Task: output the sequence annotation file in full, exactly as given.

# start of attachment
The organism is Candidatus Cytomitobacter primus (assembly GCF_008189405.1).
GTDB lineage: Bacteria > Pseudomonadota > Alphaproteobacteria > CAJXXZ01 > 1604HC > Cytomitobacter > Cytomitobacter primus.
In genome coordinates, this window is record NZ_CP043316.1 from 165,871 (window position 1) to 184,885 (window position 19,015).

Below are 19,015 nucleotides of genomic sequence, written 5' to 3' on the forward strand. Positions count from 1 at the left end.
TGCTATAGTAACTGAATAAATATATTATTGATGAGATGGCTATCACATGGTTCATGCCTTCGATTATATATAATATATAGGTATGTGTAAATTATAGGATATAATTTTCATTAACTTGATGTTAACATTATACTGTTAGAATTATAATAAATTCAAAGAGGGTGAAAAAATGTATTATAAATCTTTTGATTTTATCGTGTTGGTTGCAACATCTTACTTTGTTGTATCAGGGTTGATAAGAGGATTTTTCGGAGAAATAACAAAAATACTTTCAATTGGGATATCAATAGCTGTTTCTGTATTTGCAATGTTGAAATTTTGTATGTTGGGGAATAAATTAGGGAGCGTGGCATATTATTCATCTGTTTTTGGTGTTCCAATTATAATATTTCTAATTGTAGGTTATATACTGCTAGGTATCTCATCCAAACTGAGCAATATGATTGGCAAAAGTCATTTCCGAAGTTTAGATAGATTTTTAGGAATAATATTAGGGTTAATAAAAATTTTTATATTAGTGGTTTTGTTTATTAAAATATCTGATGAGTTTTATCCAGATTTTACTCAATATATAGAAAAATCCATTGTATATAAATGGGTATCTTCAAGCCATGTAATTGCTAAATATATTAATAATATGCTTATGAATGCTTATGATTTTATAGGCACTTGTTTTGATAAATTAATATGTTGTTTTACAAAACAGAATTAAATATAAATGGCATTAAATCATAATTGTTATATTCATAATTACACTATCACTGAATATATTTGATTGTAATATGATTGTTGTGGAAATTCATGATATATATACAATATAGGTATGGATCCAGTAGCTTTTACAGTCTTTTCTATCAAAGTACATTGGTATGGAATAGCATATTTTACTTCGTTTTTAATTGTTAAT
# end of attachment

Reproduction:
The organism is Candidatus Cytomitobacter primus (assembly GCF_008189405.1).
GTDB lineage: Bacteria > Pseudomonadota > Alphaproteobacteria > CAJXXZ01 > 1604HC > Cytomitobacter > Cytomitobacter primus.
In genome coordinates, this window is record NZ_CP043316.1 from 165,871 (window position 1) to 184,885 (window position 19,015).

Below are 19,015 nucleotides of genomic sequence, written 5' to 3' on the forward strand. Positions count from 1 at the left end.
TGCTATAGTAACTGAATAAATATATTATTGATGAGATGGCTATCACATGGTTCATGCCTTCGATTATATATAATATATAGGTATGTGTAAATTATAGGATATAATTTTCATTAACTTGATGTTAACATTATACTGTTAGAATTATAATAAATTCAAAGAGGGTGAAAAAATGTATTATAAATCTTTTGATTTTATCGTGTTGGTTGCAACATCTTACTTTGTTGTATCAGGGTTGATAAGAGGATTTTTCGGAGAAATAACAAAAATACTTTCAATTGGGATATCAATAGCTGTTTCTGTATTTGCAATGTTGAAATTTTGTATGTTGGGGAATAAATTAGGGAGCGTGGCATATTATTCATCTGTTTTTGGTGTTCCAATTATAATATTTCTAATTGTAGGTTATATACTGCTAGGTATCTCATCCAAACTGAGCAATATGATTGGCAAAAGTCATTTCCGAAGTTTAGATAGATTTTTAGGAATAATATTAGGGTTAATAAAAATTTTTATATTAGTGGTTTTGTTTATTAAAATATCTGATGAGTTTTATCCAGATTTTACTCAATATATAGAAAAATCCATTGTATATAAATGGGTATCTTCAAGCCATGTAATTGCTAAATATATTAATAATATGCTTATGAATGCTTATGATTTTATAGGCACTTGTTTTGATAAATTAATATGTTGTTTTACAAAACAGAATTAAATATAAATGGCATTAAATCATAATTGTTATATTCATAATTACACTATCACTGAATATATTTGATTGTAATATGATTGTTGTGGAAATTCATGATATATATACAATATAGGTATGGATCCAGTAGCTTTTACAGTCTTTTCTATCAAAGTACATTGGTATGGAATAGCATATTTTACTTCGTTTTTAATTGTTAAT